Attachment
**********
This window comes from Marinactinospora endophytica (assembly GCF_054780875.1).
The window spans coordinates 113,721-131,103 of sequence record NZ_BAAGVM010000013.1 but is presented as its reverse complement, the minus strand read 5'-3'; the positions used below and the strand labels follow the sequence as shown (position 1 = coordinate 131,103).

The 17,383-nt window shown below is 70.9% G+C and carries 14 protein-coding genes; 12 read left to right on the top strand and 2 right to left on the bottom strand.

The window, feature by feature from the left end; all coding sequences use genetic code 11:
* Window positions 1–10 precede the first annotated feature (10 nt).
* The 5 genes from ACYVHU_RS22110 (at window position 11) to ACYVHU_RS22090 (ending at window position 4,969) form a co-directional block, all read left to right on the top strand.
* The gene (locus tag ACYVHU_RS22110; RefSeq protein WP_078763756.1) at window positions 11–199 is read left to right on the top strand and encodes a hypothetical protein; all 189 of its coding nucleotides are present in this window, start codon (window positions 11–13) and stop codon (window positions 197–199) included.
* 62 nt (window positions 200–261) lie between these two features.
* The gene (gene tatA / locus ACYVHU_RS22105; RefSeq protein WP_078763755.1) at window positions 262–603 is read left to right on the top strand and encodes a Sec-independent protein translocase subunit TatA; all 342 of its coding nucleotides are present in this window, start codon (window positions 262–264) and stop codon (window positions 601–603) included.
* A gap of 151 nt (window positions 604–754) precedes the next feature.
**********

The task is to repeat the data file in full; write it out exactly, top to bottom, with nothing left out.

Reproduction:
This window comes from Marinactinospora endophytica (assembly GCF_054780875.1).
The window spans coordinates 113,721-131,103 of sequence record NZ_BAAGVM010000013.1 but is presented as its reverse complement, the minus strand read 5'-3'; the positions used below and the strand labels follow the sequence as shown (position 1 = coordinate 131,103).

The 17,383-nt window shown below is 70.9% G+C and carries 14 protein-coding genes; 12 read left to right on the top strand and 2 right to left on the bottom strand.

The window, feature by feature from the left end; all coding sequences use genetic code 11:
* Window positions 1–10 precede the first annotated feature (10 nt).
* The 5 genes from ACYVHU_RS22110 (at window position 11) to ACYVHU_RS22090 (ending at window position 4,969) form a co-directional block, all read left to right on the top strand.
* The gene (locus tag ACYVHU_RS22110; RefSeq protein WP_078763756.1) at window positions 11–199 is read left to right on the top strand and encodes a hypothetical protein; all 189 of its coding nucleotides are present in this window, start codon (window positions 11–13) and stop codon (window positions 197–199) included.
* 62 nt (window positions 200–261) lie between these two features.
* The gene (gene tatA / locus ACYVHU_RS22105; RefSeq protein WP_078763755.1) at window positions 262–603 is read left to right on the top strand and encodes a Sec-independent protein translocase subunit TatA; all 342 of its coding nucleotides are present in this window, start codon (window positions 262–264) and stop codon (window positions 601–603) included.
* A gap of 151 nt (window positions 604–754) precedes the next feature.